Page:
For thousands of years humans have slept on minimal surfaces without mattresses. In only a few decades of corporate propaganda and advertising people have come to think of sleep and mattresses as practically synonymous. However what we don’t know is mattresses are robbing us of the deep sleep which we would more easily find with a more simple and primal sleep environment and surface.
I believe the reason mattresses have become ubiquitous is mainly due to these reasons:
1–The perceived comfort is an adaptive response. The body becomes ‘front-loaded’ due to facters such as chair sitting and mattresses. When the body stretches and lengthens on a firm surface, those tight muscles and ligaments are stretched and noticed, causing discomfort.
2–The psychosomatic aspect of a mattress: It looks thick and plush, therefore it MUST be comfortable.
3–Since mattresses have been around for so long, no-one even questions their usefulness. Therefore no studies are performed.
4–The propaganda of a century of advertising.
Sleeping on a Firm or Hard Surface Benefits and Techniques.
Relaxation response and deeper sleeping created by synergy of all these factors.
1–Alignment (natural kickback mechanism of breathing action against sleep surface which re-aligns the body as you sleep)
2–Increased Breathing Capacity and Oxygenation of Blood
Three techniques for adapting the Firm Sleeping Lifestyle:
2–Body awareness and ability to relax all muscles evenly against the surface so no pressure points are felt.
3–Propping and positioning the body in ways unique to this kind of surface.
After a lifetime of mattress use you are probably going to feel uncomfortable when you first start sleeping on a firm or hard surface. And what is meant by a ‘hard’ surface?
I have personally tested various beds, futons, and natural surfaces over several decades and have come to the conclusion that what mattress manufacturers call ‘firm’ or ‘hard’ does not even come close to the traditional Japanese futon. What describes this quality best is a thick quilt on a floor or board. That bit of padding (about one to two inches of compressed padding) won’t let the hips sink in to mis-align the spine, yet it buffers the body somewhat. From my own experimenting and interviewing people, I have come to the conclusion that this amount of firmness is what works for most Americans who are changing their lifestyle and sleeping habits.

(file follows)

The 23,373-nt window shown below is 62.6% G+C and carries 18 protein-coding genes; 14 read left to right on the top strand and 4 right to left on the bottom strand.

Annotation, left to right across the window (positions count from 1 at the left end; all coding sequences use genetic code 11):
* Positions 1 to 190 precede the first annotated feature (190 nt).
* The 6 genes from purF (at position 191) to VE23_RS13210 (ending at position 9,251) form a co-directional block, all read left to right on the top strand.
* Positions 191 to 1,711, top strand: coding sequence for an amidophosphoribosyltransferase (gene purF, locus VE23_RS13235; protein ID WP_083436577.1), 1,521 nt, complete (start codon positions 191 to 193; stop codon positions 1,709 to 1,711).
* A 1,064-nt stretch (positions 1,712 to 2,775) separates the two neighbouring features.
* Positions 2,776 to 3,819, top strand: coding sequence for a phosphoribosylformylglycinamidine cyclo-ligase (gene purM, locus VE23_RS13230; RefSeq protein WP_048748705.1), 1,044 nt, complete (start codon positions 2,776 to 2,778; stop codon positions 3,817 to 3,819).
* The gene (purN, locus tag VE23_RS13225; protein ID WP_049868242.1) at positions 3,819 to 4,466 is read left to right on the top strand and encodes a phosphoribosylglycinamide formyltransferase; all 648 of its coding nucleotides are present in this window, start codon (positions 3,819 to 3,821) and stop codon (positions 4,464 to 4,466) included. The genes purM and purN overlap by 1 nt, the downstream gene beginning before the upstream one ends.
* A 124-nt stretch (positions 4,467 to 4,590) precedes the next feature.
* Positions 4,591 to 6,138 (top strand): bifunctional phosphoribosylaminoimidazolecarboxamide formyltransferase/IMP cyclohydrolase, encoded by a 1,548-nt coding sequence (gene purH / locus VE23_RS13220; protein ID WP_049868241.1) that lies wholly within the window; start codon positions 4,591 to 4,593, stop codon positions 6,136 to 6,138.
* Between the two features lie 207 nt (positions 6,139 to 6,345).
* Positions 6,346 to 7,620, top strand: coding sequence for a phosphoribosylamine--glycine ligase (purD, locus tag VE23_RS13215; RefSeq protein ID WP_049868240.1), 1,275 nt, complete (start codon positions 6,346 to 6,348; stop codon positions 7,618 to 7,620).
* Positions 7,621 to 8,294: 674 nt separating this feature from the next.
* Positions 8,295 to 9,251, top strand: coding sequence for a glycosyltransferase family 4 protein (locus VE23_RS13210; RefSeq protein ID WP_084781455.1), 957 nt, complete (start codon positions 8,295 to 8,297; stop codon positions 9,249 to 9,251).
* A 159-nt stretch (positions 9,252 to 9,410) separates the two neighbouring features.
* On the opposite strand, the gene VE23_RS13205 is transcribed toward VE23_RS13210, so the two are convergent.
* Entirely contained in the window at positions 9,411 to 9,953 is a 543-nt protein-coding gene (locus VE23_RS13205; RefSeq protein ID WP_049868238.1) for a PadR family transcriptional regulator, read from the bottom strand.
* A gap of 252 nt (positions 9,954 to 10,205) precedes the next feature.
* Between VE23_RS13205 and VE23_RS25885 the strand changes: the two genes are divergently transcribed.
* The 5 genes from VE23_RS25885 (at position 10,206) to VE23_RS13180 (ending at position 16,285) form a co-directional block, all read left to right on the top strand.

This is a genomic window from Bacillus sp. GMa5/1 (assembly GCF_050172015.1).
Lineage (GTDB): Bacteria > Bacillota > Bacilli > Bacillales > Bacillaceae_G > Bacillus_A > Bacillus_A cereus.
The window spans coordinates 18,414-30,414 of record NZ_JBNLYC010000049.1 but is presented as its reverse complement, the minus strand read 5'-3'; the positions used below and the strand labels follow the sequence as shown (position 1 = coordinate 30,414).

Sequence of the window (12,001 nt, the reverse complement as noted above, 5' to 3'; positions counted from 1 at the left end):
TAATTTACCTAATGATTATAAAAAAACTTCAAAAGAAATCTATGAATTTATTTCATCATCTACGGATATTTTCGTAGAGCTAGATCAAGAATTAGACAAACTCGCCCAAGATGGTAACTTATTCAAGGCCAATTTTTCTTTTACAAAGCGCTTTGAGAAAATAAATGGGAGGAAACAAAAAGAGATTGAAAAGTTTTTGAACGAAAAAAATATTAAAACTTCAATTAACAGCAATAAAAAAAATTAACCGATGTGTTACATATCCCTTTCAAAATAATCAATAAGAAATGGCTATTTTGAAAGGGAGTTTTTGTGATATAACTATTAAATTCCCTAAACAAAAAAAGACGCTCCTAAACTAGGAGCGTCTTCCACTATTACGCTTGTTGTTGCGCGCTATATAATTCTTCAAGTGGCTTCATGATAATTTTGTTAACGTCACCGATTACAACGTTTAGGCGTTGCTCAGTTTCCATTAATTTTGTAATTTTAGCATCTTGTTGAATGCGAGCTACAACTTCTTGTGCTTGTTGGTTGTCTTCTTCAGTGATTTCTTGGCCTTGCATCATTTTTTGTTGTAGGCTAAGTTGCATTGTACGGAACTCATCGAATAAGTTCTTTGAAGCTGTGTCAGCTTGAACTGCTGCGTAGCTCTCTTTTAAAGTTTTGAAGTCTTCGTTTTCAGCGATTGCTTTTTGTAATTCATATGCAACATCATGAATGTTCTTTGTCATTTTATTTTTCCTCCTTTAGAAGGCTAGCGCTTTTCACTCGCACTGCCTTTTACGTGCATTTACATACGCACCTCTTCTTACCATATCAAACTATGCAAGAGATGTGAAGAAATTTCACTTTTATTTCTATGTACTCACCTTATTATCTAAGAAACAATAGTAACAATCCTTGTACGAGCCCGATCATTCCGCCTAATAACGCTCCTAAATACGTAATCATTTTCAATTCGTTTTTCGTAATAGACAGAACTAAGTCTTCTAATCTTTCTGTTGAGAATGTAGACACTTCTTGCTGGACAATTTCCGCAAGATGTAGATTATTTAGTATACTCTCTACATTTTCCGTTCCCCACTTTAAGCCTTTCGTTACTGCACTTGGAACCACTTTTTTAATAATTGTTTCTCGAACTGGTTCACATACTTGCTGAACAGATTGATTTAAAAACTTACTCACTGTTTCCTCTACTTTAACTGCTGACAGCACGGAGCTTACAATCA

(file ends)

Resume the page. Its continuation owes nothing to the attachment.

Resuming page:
You will need to experiment for yourself to see what works. You can start with napping and later try sleeping this way. It may take more than one night to get used to it. You can gradually go to a harder surface and compare the results. The interesting thing I have found upon informally interviewing people who have tried sleeping on firm surfaces is that they complain about it being hard and less comfortable, and yet they sleep very well and feel refreshed upon awakening.
You can sleep on a ‘platform bed’ or the floor. A ‘platform bed” is a simple raised surface where your mat goes, but does not have a true mattress. The platform bed is best for those who don’t want to get down to the floor level. It’s disadvantage is it can’t be put away during the day.
The Japanese use a tatami mat under the futon. This provides ventilation underneath which helps regulate body temperature as well as keep the futon from becoming damp with the body’s persperation. It also keeps the futon, blanets, and pillows off the floor which might be dirty and drafty. This is a great invention, but is expensive and doesn’t always fit in with a person’s interior design. A simple tatami mat imitation can be easily handmade from lumber. All that is needed is a slatted surface raised a few inches off the floor. Or the platform bed can serve as a tatami mat if it has a slatted surface